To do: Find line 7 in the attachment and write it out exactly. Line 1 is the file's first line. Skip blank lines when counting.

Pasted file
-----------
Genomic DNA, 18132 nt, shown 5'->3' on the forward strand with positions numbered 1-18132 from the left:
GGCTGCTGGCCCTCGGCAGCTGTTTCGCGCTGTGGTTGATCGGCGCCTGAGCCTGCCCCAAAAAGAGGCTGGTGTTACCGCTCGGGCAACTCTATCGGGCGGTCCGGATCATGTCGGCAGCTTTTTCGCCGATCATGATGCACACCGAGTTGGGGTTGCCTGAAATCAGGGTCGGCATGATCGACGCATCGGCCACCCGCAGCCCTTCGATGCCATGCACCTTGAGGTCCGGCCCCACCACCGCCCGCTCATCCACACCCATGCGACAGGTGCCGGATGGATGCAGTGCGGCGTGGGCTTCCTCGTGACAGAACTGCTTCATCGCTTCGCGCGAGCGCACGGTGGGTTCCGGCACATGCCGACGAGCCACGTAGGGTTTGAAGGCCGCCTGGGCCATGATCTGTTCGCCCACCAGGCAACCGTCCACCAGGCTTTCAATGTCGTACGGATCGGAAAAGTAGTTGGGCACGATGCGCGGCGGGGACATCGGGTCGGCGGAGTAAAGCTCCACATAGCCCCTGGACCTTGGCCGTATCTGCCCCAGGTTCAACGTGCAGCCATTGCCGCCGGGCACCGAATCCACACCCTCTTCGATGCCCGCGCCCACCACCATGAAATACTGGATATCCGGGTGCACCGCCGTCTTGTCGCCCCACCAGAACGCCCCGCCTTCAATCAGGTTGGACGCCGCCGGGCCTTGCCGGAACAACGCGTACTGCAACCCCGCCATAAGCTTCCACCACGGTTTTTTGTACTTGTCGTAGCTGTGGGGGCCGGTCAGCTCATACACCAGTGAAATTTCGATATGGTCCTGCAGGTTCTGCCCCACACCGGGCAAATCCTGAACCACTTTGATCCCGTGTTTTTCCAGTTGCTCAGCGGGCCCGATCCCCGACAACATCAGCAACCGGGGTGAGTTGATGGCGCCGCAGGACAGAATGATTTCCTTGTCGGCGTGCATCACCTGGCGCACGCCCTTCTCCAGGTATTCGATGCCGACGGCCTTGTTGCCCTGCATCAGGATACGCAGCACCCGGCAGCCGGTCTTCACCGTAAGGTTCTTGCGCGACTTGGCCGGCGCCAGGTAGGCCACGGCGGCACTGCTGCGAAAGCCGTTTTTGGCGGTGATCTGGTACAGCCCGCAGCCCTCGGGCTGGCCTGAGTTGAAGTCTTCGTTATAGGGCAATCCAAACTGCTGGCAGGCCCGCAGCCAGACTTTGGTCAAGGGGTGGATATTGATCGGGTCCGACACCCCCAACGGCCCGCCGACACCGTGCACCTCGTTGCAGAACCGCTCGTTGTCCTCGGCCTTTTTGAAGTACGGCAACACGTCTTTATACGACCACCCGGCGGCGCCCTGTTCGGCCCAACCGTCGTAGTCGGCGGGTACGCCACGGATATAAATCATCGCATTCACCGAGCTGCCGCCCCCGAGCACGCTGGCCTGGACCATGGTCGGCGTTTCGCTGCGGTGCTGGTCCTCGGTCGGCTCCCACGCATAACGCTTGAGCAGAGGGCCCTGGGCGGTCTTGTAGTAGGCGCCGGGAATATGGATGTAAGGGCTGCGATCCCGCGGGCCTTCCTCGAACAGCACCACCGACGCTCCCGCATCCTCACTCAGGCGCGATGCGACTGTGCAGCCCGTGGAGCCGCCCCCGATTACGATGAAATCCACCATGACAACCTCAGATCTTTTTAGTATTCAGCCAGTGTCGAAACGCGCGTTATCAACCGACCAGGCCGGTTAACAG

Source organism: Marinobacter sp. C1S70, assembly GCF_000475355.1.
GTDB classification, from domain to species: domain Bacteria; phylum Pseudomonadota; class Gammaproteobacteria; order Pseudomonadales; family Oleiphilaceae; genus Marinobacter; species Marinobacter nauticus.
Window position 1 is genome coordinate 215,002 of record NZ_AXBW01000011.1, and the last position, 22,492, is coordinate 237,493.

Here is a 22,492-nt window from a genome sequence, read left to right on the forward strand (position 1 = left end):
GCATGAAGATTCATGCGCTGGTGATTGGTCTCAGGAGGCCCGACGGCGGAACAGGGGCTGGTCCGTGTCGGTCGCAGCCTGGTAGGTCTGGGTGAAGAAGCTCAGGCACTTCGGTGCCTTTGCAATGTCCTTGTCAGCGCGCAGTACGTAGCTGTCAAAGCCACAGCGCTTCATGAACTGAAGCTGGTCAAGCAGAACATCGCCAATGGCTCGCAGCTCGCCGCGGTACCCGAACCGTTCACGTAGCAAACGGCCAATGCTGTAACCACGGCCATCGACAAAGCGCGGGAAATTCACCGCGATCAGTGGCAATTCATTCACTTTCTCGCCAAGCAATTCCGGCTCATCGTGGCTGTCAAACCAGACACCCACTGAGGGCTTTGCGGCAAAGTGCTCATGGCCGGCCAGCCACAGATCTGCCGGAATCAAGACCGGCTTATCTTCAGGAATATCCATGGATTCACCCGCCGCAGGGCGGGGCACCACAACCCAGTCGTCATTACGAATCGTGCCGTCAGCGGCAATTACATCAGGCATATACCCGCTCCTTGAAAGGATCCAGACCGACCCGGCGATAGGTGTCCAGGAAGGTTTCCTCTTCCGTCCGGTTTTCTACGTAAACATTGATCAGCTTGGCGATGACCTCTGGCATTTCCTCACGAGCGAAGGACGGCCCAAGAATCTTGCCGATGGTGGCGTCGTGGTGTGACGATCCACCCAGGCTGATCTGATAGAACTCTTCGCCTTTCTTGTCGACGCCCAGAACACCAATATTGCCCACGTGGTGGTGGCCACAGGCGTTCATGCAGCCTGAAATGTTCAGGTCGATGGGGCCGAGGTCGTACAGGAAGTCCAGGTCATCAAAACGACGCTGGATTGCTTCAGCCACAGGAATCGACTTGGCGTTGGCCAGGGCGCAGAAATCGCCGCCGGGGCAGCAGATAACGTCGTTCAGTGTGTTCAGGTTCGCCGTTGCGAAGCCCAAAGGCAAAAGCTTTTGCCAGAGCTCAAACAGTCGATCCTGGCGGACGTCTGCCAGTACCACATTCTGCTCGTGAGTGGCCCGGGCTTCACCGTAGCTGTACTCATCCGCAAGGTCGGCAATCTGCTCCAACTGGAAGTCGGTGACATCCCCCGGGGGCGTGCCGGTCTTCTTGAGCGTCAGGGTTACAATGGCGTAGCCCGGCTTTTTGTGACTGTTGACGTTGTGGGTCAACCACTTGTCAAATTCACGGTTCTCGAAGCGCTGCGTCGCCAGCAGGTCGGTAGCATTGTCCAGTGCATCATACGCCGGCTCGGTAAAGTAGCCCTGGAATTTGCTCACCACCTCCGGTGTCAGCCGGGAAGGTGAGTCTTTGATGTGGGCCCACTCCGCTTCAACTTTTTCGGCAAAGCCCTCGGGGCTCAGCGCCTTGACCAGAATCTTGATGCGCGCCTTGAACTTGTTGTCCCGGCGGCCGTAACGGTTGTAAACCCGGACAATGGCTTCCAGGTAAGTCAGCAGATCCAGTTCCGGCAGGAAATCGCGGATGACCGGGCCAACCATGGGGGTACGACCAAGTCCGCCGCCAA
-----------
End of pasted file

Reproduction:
GCATGAAGATTCATGCGCTGGTGATTGGTCTCAGGAGGCCCGACGGCGGAACAGGGGCTGGTCCGTGTCGGTCGCAGCCTGGTAGGTCTGGGTGAAGAAGCTCAGGCACTTCGGTGCCTTTGCAATGTCCTTGTCAGCGCGCAGTACGTAGCTGTCAAAGCCACAGCGCTTCATGAACTGAAGCTGGTCAAGCAGAACATCGCCAATGGCTCGCAGCTCGCCGCGGTACCCGAACCGTTCACGTAGCAAACGGCCAATGCTGTAACCACGGCCATCGACAAAGCGCGGGAAATTCACCGCGATCAGTGGCAATTCATTCACTTTCTCGCCAAGCAATTCCGGCTCATCGTGGCTGTCAAACCAGACACCCACTGAGGGCTTTGCGGCAAAGTGCTCATGGCCGGCCAGCCACAGATCTGCCGGAATCAAGACCGGCTTATCTTCAGGAATATCCATGGATTCACCCGCCGCAGGGCGGGGCACCACAACCCAGTCGTCATTACGAATCGTGCCGTCAGCGGCAATTACATCAGGCATATACCCGCTCCTTGAAAGGATCCAGACCGACCCGGCGATAGGTGTCCAGGAAGGTTTCCTCTTCCGTCCGGTTTTCTACGTAAACATTGATCAGCTTGGCGATGACCTCTGGCATTTCCTCACGAGCGAAGGACGGCCCAAGAATCTTGCCGATGGTGGCGTCGTGGTGTGACGATCCACCCAGGCTGATCTGATAGAACTCTTCGCCTTTCTTGTCGACGCCCAGAACACCAATATTGCCCACGTGGTGGTGGCCACAGGCGTTCATGCAGCCTGAAATGTTCAGGTCGATGGGGCCGAGGTCGTACAGGAAGTCCAGGTCATCAAAACGACGCTGGATTGCTTCAGCCACAGGAATCGACTTGGCGTTGGCCAGGGCGCAGAAATCGCCGCCGGGGCAGCAGATAACGTCGTTCAGTGTGTTCAGGTTCGCCGTTGCGAAGCCCAAAGGCAAAAGCTTTTGCCAGAGCTCAAACAGTCGATCCTGGCGGACGTCTGCCAGTACCACATTCTGCTCGTGAGTGGCCCGGGCTTCACCGTAGCTGTACTCATCCGCAAGGTCGGCAATCTGCTCCAACTGGAAGTCGGTGACATCCCCCGGGGGCGTGCCGGTCTTCTTGAGCGTCAGGGTTACAATGGCGTAGCCCGGCTTTTTGTGACTGTTGACGTTGTGGGTCAACCACTTGTCAAATTCACGGTTCTCGAAGCGCTGCGTCGCCAGCAGGTCGGTAGCATTGTCCAGTGCATCATACGCCGGCTCGGTAAAGTAGCCCTGGAATTTGCTCACCACCTCCGGTGTCAGCCGGGAAGGTGAGTCTTTGATGTGGGCCCACTCCGCTTCAACTTTTTCGGCAAAGCCCTCGGGGCTCAGCGCCTTGACCAGAATCTTGATGCGCGCCTTGAACTTGTTGTCCCGGCGGCCGTAACGGTTGTAAACCCGGACAATGGCTTCCAGGTAAGTCAGCAGATCCAGTTCCGGCAGGAAATCGCGGATGACCGGGCCAACCATGGGGGTACGACCAAGTCCGCCGCCAA